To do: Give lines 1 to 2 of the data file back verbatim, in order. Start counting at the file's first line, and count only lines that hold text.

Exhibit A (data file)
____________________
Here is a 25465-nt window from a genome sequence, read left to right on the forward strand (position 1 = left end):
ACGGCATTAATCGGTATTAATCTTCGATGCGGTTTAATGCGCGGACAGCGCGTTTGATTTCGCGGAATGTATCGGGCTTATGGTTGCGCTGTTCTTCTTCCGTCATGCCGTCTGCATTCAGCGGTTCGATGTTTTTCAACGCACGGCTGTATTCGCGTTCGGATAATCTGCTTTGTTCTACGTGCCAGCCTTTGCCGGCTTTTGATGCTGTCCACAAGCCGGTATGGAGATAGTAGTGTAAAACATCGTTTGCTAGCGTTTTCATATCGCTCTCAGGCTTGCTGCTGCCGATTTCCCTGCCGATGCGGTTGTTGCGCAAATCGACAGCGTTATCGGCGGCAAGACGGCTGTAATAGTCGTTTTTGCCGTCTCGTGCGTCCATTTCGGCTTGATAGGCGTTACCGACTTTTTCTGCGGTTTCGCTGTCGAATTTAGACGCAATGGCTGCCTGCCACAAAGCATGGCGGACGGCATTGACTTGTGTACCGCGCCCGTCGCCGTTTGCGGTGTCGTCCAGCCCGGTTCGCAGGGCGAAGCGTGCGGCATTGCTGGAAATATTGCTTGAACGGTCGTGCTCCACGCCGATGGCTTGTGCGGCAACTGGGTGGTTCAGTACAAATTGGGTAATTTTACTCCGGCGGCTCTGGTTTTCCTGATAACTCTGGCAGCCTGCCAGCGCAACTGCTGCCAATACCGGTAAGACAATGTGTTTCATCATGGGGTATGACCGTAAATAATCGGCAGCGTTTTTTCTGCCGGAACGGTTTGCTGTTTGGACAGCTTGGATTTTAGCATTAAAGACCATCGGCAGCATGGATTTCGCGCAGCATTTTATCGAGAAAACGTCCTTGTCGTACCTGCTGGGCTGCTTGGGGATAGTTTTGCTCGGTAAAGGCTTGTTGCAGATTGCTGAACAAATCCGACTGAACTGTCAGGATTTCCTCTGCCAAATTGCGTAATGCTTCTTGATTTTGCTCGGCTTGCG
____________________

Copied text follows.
Here is a 25465-nt window from a genome sequence, read left to right on the forward strand (position 1 = left end):
ACGGCATTAATCGGTATTAATCTTCGATGCGGTTTAATGCGCGGACAGCGCGTTTGATTTCGCGGAATGTATCGGGCTTATGGTTGCGCTGTTCTTCTTCCGTCATGCCGTCTGCATTCAGCGGTTCGATGTTTTTCAACGCACGGCTGTATTCGCGTTCGGATAATCTGCTTTGTTCTACGTGCCAGCCTTTGCCGGCTTTTGATGCTGTCCACAAGCCGGTATGGAGATAGTAGTGTAAAACATCGTTTGCTAGCGTTTTCATATCGCTCTCAGGCTTGCTGCTGCCGATTTCCCTGCCGATGCGGTTGTTGCGCAAATCGACAGCGTTATCGGCGGCAAGACGGCTGTAATAGTCGTTTTTGCCGTCTCGTGCGTCCATTTCGGCTTGATAGGCGTTACCGACTTTTTCTGCGGTTTCGCTGTCGAATTTAGACGCAATGGCTGCCTGCCACAAAGCATGGCGGACGGCATTGACTTGTGTACCGCGCCCGTCGCCGTTTGCGGTGTCGTCCAGCCCGGTTCGCAGGGCGAAGCGTGCGGCATTGCTGGAAATATTGCTTGAACGGTCGTGCTCCACGCCGATGGCTTGTGCGGCAACTGGGTGGTTCAGTACAAATTGGGTAATTTTACTCCGGCGGCTCTGGTTTTCCTGATAACTCTGGCAGCCTGCCAGCGCAACTGCTGCCAATACCGGTAAGACAATGTGTTTCATCATGGGGTATGACCGTAAATAATCGGCAGCGTTTTTTCTGCCGGAACGGTTTGCTGTTTGGACAGCTTGGATTTTAGCATTAAAGACCATCGGCAGCATGGATTTCGCGCAGCATTTTATCGAGAAAACGTCCTTGTCGTACCTGCTGGGCTGCTTGGGGATAGTTTTGCTCGGTAAAGGCTTGTTGCAGATTGCTGAACAAATCCGACTGAACTGTCAGGATTTCCTCTGCCAAATTGCGTAATGCTTCTTGATTTTGCTCGGCTTGCG